Waveforms can be altered by the multiplication of two or more signals, a process called modulation. Damped and blended currents are examples of this process. There are three basic types of current waveforms used in electrosurgery: cutting current, coagulation current, and blended current.


Cutting current uses a pure, nonmodulated sinusoidal waveform (Fig. 2). This waveform achieves a higher average power when compared with any other alternating waveform of equal peak voltage, allowing the voltage to be limited when compared with coagulation current. The high average power creates a higher current density than is allowed by other waveforms, facilitating a smooth cutting action without extensive thermal damage.

Fig. 2. Cutting current: a pure sine wave.


Coagulation current is characterized by extensive wave modulation, which produces intermittent bursts of damped sine waves of high peak voltages (Fig. 3). These peak voltages result in high tissue temperatures, and hence significant thermal destruction, making this type of current particularly suited for the coagulation of bleeding vessels.

Fig. 3. Coagulation current: intermittent bursts of high voltage current.


Blended currents allow the surgeon to cleanly divide tissue while maintaining a variable degree of hemostasis, depending on the amount of coagulating current used. Blended currents are created by modulating a second, lower frequency, higher amplitude sine wave with the sine wave from the cutting generator, producing a higher peak-to-peak voltage. The new waveform is then delivered in intermittent bursts at a rate determined by the settings of the electrosurgical generator (i.e., Blend 1) (Fig. 4). This burst effect, although delivered at higher peak-to-peak voltage, contains a lower average power than a pure sinusoidal waveform because of the duty cycle.

Fig. 4. Blended current: A combination of cutting and coagulation currents.

A second form of time varying current is produced by the process of rectification, in which an alternating current is modified so that it becomes unidirectional. This may be done by either blocking the portion of the wave with a negative polarity (half wave or partial rectification) or by reversing the negative portion of the wave (full wave rectification). The current is time varying because its flow is not constant, even though its polarity does not change. Rectified currents are commonly used in dental and dermatologic surgery.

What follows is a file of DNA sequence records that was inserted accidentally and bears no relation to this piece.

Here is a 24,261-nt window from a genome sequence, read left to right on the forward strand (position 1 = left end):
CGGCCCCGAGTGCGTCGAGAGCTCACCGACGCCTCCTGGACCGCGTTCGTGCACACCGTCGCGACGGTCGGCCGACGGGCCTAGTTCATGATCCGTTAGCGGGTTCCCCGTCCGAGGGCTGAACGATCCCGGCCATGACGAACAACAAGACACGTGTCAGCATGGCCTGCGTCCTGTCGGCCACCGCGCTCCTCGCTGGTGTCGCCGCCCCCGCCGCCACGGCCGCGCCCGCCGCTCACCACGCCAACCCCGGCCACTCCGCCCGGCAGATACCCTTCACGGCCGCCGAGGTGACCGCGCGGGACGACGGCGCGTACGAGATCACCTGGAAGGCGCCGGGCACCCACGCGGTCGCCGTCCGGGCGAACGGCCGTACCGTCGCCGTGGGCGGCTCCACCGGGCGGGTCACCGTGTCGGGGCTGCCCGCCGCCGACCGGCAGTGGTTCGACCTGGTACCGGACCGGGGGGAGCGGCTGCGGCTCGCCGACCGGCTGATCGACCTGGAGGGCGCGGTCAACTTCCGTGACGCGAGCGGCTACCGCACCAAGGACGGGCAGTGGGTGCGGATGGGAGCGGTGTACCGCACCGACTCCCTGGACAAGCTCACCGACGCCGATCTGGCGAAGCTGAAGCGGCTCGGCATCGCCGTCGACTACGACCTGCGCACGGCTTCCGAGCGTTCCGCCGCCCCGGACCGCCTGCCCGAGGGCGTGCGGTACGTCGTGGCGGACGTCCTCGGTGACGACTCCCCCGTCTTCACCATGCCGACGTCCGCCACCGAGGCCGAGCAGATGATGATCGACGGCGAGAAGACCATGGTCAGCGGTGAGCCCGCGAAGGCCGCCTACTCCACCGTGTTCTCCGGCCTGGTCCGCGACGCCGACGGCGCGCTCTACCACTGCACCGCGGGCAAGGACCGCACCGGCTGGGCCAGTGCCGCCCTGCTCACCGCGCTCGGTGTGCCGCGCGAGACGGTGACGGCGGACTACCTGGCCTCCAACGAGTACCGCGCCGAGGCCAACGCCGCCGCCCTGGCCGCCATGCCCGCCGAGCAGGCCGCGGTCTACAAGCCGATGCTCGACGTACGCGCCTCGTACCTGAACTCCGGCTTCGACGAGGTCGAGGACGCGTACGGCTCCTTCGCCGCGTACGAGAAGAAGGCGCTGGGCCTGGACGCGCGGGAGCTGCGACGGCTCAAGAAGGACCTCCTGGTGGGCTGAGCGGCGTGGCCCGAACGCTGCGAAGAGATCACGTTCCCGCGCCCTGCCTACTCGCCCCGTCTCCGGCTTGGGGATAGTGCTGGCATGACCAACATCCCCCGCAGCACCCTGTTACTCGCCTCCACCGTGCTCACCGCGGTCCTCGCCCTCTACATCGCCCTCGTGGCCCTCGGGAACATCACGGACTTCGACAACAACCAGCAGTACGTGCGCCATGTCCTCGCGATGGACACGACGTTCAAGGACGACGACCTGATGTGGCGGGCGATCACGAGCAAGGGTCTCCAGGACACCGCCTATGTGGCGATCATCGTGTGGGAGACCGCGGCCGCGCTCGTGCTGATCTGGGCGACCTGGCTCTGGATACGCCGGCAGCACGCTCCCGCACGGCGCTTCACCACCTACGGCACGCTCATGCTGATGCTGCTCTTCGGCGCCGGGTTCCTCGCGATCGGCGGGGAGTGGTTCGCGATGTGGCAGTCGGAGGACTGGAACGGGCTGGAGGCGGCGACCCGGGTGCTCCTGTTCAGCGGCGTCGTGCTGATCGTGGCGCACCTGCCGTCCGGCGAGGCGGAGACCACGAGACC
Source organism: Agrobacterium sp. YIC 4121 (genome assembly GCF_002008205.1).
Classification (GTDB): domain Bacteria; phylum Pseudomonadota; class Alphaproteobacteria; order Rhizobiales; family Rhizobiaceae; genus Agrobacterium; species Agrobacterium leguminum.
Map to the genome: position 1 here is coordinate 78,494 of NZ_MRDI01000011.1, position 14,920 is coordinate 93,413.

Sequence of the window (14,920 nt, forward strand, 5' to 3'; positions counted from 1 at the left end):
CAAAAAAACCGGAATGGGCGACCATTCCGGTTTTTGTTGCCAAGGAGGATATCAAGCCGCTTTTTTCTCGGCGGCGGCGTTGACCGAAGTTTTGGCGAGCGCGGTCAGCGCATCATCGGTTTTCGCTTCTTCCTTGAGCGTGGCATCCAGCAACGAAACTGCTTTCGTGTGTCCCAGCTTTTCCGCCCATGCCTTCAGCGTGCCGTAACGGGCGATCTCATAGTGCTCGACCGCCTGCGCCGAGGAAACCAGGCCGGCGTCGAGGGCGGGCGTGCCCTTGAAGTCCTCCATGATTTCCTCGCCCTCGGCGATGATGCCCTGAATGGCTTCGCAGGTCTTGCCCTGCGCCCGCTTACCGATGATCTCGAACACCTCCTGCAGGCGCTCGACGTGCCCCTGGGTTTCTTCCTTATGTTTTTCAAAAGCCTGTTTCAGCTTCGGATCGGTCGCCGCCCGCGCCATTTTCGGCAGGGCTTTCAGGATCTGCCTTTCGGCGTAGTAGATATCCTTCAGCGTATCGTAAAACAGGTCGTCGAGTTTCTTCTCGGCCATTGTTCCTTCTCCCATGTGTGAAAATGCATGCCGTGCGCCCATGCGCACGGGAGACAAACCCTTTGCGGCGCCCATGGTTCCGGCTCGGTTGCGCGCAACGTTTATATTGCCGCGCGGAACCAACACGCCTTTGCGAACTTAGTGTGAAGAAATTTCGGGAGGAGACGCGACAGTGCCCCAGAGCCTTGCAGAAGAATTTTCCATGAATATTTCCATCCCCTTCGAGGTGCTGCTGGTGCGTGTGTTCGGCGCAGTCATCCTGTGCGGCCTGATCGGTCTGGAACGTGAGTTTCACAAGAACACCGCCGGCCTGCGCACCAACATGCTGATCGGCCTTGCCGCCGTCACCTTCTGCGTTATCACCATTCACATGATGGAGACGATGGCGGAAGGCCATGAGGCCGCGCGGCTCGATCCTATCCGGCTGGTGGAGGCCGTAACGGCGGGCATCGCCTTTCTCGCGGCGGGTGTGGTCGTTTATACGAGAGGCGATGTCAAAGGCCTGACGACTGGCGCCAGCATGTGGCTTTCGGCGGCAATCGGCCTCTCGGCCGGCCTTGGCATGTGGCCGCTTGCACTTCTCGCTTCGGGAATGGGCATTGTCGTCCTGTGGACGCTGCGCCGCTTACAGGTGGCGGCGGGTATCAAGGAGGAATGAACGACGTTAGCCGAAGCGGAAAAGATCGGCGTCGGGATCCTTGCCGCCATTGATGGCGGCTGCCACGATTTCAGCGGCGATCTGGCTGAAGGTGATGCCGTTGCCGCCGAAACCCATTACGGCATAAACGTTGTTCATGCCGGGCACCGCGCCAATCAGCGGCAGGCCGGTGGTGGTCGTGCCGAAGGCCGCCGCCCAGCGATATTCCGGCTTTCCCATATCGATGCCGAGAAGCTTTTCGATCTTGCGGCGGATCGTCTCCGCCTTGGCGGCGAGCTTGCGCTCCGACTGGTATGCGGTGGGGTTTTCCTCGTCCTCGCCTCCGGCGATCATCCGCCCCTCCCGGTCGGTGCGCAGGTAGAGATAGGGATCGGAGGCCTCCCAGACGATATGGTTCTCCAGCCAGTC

The Electrical Circuit

An electrical circuit is a closed current pathway along which electricity flows. Any current flowing in a direction or a path other than the intended one may lead to undesired outcomes, such as alternate site burns or shocks.

The type of circuit used in electrosurgery is termed a dipole circuit. A dipole circuit consists of two electrodes in contact with a dielectric or substance with limited electrical conductivity. In electrosurgery, human tissue is the dielectric. Diathermic heating occurs from electrical losses (transformation of the electrical energy into heat), which occur in the dielectric (tissue) located between the two electrodes. Two types of dipole circuits are possible: bipolar and unipolar.


A bipolar circuit uses two electrodes of equal size to create a dipole circuit. The bipolar circuit is the classical form of diathermic heating, in that the loss created in the dielectric is evenly dispersed between the electrodes. In electrosurgery, a high current density is applied through bipolar forceps, coagulating the small amount of tissue contained between the tips of the forceps with minimal effect on surrounding tissue. Both electrodes of the dipole are located at the site of coagulation (Fig. 5). Because the path of least resistance is the shortest distance between the electrodes, the probability of the current traveling via an alternate pathway is reduced.

Fig. 5. A bipolar circuit.


In unipolar electrosurgery, a small active electrode relative to the patient plate is used at the site of surgery. The high current density produced at the active electrode creates a pronounced diathermic effect, causing tissue destruction at the operative site. The patient plate's large size lowers the current density at its placement site, preventing unwanted burns. The term unipolar or monopolar is used because only one electrode of the dipole is located at the site of surgery (Fig. 6). Because the two electrodes (active and ground electrodes) and the patient's tissue form a circuit, the current's likely path is from the active electrode to the ground electrode and back to the electrosurgical generator, completing the circuit.

Fig. 6. A unipolar circuit.


It is difficult to precisely predict the effects of electrical energy on tissue in the clinical setting. Many variables have the potential to affect results in electrosurgery. Because many of these parameters are not detailed by investigators, it is difficult to interpret differences in results reported in electrosurgical studies.